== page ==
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I am tryiong to finish my plumbing. I will be adding a filter system taht connects shore water to the plumbing where I can fill 1 of my 2 tanks at a time. The pressure relief has to be sufficient enough not to blow a seal in the tank. I will be doing a 3/4 line there. Also I will have a pressure limit on teh connection so shore water pressure does not get over 30#. Normal RV type stuff, but an added safety. Note# It appears from signs I have seen posted in more than 1 marina, that keeping a shore water supply connected to your boat on full time, is not a good idea. I guess that when, not if, the system develops a leak, they seem to have to re-float boats. It appears to happen quite often I guess...
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Old 07-01-2009, 04:44   #11
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The pressure relief devices that you can buy and install come in a 50 lb and a 35 lb variety. Many RV's use the 50 lbs. 35 lbs should be what you get but make sure to read the details as the two look identical. If you connect up the shore supply to the pressurized water system you should be fine.

For the filters just buy one of the two stage filters at a home supply store and rig up a short hose so you can connect it to the supply and then use it to fill the tanks. You really don't have to have one on the connection to the pressurized supply as none of that water will ever see the tanks. It's not that you should not use it that way but you don't have to. With a fitting on the outlet you could use it for both.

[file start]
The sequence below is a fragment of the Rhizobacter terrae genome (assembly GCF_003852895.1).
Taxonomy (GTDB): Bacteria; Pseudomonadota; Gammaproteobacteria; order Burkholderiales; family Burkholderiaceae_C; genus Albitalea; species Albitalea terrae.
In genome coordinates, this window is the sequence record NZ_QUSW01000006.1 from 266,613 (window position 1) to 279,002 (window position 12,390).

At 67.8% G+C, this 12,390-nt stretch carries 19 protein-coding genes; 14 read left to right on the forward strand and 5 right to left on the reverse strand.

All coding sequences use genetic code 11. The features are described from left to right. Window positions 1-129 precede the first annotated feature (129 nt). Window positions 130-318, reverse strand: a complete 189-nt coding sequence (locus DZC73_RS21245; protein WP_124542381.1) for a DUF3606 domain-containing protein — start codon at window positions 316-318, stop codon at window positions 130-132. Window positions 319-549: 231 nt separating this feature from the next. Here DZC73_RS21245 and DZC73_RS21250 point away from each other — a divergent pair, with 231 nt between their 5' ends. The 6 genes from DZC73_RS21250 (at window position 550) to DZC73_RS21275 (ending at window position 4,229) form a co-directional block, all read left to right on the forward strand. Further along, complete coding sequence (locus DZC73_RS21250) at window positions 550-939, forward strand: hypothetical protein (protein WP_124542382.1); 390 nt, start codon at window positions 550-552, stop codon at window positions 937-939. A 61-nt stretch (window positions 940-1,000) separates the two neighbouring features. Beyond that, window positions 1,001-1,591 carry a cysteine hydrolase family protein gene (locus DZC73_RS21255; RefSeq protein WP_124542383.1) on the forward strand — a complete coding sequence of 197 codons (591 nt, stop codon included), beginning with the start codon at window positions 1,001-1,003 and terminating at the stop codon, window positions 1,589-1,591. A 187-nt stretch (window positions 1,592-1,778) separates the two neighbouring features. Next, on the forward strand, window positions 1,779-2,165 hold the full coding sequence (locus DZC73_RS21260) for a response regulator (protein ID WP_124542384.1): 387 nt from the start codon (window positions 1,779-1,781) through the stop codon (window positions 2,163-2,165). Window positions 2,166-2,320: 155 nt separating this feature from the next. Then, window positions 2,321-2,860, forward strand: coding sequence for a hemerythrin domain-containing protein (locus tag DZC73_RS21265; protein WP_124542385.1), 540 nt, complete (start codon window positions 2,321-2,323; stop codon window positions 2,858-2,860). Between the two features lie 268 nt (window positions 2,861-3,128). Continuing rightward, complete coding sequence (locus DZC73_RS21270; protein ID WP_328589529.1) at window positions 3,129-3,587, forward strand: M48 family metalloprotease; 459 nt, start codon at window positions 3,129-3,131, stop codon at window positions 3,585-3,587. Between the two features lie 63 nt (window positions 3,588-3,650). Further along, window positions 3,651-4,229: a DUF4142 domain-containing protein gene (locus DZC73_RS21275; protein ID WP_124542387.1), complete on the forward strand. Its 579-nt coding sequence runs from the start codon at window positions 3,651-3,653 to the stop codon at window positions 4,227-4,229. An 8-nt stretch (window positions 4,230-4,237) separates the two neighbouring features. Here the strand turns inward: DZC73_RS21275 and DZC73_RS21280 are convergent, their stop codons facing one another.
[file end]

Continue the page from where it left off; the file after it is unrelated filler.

Problems being connected all the time do happen and in ways you might imagine. You could be connected yet have the water turned off at the pedestal. The constant pressure often breaks old plumbing. When powered by your fresh water pump you don't leave the power on when you leave the boat so any leak that might be small goes unnoticed. When connected to 35 lbs all the time it's noticeable.
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Old 12-01-2009, 08:23   #12
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As promised, here is the picture. It's located on the aft side of our island.




Quote:
Originally Posted by bene505 View Post
I suppose I could try it in the spring. I think that it wouldn't work. It's generally not an issue though, and being forced to switch tanks has the added benefit of letting you know when one tank goes dry.

I have 1000 liters, with the starboard aft tank (it's located midships actually) being the largest by far. If I'm filling up often, I sometimes use just that tank, to make it easy to refill (less opening other fill ports and moving the hose between them). Then I leave the other 3 tanks full.

I might have a picture of the manifold-with-valves. If anyone is interested in seeing it, let me know.
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Old 14-01-2009, 13:10   #13
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Lightbulb

bene505

thanks a lot ! what is the tube size, 1 ?